Barking and Dagenham was the cheapest borough, with the average house costing £293,000. Bexley was second cheapest, at £344,700, while Havering came in third, at £366,800.

What happened to house prices in your London borough?

London boroughCurrent priceQuarterly changeAnnual change to July
Merton £507,4890.8%3.2%
Sutton £394,2400.3%3.1%
Newham £374,6990.7%2.7%
Haringey £512,1140.3%2.7%
Wandsworth £626,2500.7%2.7%
Lambeth £525,4740.7%2.6%
Waltham Forest £445,1100.8%2.6%
Croydon £375,7490.9%2.6%
Havering £366,7960.8%2.5%
Barking and Dagenham £293,0380.8%2.5%
Southwark £487,8770.5%2.5%
Greenwich £376,6450.3%2.4%
Lewisham £413,8030.3%2.4%
Islington £602,6250.4%2.4%
Kingston upon Thames £515,1660.9%2.3%
Hackney £528,1780.8%2.2%
City of London£786,376-0.1%2.2%
Hammersmith and Fulham £715,2140.3%2.1%
Kensington and Chelsea £1,170,6620.3%2.0%
Tower Hamlets £460,5190.8%2.0%
Richmond upon Thames £698,0550.3%1.8%
Hounslow £424,0550.3%1.8%
Westminster £954,9910.1%1.8%
Redbridge £425,180-0.3%1.7%
Bexley £344,6880.7%1.7%
Brent £485,7500.2%1.4%
Camden £722,3230.1%1.4%
Barnet £537,8900.1%1.3%
Bromley £460,2430.5%1.1%
Ealing £477,3890.1%1.0%
Harrow £471,8930.5%0.9%
Enfield £403,0360.8%0.4%
Hillingdon £412,708-0.2%0.3%

Source: Exclusive Zoopla house price index analysis for City A.M.

By Harry Robertson

Source: City AM

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Housing market booms since the UK lockdown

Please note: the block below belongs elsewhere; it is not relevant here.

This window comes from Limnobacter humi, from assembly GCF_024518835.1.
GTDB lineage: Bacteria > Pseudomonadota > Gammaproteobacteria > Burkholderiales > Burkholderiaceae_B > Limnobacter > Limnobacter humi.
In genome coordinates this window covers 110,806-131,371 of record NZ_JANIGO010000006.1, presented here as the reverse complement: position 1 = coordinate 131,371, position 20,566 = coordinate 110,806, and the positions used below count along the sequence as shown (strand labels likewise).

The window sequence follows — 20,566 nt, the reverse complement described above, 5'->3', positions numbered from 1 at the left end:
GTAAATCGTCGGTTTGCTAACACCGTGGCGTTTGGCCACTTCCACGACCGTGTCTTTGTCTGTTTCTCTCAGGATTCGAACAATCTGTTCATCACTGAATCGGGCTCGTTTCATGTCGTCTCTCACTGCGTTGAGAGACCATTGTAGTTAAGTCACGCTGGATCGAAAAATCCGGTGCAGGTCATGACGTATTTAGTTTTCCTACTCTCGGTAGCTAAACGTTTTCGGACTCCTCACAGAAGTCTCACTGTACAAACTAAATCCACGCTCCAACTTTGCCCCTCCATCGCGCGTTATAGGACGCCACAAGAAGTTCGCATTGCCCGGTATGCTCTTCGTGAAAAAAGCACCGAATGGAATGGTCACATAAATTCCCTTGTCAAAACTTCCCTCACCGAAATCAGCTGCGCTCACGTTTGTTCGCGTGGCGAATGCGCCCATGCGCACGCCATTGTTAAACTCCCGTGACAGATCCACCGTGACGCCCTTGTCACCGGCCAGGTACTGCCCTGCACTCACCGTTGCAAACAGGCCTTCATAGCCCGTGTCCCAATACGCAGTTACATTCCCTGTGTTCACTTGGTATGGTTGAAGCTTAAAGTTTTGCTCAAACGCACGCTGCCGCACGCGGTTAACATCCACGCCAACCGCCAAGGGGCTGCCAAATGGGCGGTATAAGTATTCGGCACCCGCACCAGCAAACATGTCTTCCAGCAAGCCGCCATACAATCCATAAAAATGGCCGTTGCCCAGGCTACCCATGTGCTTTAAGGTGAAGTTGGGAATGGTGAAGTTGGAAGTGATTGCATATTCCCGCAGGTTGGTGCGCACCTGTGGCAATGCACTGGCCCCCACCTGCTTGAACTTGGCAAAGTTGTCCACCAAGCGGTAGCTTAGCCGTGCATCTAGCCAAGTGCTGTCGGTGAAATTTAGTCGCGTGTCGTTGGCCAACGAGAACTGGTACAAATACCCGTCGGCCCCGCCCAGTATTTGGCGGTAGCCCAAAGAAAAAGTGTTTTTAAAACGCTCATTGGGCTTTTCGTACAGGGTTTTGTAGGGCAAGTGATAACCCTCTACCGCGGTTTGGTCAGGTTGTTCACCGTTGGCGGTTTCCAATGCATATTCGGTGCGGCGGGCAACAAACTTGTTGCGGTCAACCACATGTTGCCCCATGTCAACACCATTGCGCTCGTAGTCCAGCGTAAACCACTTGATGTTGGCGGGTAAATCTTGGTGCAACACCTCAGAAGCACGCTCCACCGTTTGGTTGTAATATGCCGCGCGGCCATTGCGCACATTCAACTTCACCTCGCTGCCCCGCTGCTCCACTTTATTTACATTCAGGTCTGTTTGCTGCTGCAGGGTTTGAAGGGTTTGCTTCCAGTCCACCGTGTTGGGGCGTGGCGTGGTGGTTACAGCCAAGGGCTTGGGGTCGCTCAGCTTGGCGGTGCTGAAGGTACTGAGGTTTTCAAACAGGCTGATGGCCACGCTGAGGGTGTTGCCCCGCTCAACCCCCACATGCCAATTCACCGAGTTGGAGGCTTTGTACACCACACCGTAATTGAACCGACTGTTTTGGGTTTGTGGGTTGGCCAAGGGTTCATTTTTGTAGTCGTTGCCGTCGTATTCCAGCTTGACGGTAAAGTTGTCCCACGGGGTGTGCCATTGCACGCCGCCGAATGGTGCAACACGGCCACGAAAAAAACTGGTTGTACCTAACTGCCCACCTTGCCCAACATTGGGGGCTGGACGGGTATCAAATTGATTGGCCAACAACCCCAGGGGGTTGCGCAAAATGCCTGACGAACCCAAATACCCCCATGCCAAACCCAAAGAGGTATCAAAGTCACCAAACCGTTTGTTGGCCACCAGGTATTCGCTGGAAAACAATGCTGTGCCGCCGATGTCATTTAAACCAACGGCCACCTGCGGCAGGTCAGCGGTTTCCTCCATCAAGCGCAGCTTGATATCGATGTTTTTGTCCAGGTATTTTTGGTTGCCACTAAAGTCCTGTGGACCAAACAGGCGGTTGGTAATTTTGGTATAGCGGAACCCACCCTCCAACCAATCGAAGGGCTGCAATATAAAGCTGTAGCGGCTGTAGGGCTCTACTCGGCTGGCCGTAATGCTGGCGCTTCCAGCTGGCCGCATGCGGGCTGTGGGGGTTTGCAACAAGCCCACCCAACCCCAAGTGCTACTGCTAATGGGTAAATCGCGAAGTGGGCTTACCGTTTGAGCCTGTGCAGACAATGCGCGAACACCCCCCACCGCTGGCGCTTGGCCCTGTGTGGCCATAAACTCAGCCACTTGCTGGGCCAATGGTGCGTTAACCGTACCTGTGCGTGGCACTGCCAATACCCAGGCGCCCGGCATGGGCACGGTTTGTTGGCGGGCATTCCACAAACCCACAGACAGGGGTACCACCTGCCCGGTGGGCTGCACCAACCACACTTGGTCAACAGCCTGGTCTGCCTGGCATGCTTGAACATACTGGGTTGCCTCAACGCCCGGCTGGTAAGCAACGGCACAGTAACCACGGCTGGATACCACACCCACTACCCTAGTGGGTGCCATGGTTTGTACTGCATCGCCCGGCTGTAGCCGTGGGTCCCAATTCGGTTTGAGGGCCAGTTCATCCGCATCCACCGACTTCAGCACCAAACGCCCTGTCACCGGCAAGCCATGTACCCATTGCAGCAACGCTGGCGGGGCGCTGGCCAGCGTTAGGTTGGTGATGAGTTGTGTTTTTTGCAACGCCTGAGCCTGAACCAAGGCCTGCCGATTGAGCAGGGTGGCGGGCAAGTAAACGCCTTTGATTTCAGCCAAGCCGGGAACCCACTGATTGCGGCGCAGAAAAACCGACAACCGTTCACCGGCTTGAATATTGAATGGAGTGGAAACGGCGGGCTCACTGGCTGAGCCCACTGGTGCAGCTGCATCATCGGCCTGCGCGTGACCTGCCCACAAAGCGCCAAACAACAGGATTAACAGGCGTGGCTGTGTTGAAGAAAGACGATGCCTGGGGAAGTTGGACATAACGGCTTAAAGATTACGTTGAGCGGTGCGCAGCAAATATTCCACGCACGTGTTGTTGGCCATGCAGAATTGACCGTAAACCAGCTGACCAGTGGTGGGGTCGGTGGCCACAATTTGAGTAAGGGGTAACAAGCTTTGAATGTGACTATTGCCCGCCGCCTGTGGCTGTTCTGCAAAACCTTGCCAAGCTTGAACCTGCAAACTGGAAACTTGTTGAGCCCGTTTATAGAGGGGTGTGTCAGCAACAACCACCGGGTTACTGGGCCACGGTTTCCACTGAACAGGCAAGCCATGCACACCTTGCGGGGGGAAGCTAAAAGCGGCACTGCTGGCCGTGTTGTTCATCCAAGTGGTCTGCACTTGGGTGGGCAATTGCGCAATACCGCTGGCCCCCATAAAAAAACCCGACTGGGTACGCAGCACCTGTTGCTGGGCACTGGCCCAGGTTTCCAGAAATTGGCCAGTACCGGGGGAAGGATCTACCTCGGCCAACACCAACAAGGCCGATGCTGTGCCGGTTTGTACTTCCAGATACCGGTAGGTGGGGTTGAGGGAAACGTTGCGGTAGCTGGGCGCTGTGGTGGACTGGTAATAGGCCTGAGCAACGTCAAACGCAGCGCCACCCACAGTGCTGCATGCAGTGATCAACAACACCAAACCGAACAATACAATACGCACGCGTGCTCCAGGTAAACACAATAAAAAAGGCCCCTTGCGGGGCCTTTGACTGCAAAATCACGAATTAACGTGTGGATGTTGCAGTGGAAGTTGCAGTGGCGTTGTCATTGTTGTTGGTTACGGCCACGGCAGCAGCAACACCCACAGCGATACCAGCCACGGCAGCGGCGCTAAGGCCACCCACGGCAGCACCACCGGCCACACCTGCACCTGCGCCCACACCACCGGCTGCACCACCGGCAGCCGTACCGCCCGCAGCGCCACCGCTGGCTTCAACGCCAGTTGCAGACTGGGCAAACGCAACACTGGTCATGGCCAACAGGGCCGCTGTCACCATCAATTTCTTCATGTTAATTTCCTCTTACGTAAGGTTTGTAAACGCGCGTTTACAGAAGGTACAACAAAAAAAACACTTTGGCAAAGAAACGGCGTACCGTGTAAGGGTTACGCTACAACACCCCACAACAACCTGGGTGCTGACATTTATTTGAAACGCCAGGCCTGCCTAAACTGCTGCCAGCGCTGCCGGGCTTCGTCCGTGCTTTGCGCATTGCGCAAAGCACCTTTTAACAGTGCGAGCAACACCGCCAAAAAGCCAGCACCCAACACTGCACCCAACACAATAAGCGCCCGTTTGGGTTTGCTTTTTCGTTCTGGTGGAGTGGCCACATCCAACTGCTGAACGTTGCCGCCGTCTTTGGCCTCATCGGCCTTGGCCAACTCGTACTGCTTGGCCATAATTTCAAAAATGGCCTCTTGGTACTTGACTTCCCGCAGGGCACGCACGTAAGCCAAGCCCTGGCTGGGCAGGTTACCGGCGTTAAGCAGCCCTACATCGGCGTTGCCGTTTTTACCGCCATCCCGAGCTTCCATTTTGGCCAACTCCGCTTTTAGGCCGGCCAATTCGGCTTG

THE UK’S housing market has experienced a boom since the country went into lockdown.

The housing market is ‘incredibly busy’ across the Cumbria region with buyers seeking to find more space, says conveyancing specialist Adkirk Law.

Linda Kirk, director of conveyancing, said: “We are seeing the move to more space inside and outside of a property as a priority for many of those buying or seeking to buy. The benefits of the stamp duty holiday, added to the experience of coronavirus, seems to be fuelling the trend in all regions.

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“People are also looking for property with enough space to be able to work from home in the new way businesses are looking to the future.

“The north west market is certainly buoyant, and people are also realising how much more property and space they can buy in the region than in the south.”

Farrell Heyworth Barrow In Furness’s manager Louise Stewart said: “The market is certainly getting busier. There’s a bubble that’s been created by the lockdown. It’s happening across the board. We still have local investors, but many people who have been living with mum and dad and seem to want to move.”

By Luke Jarmyn

Source: In Cumbria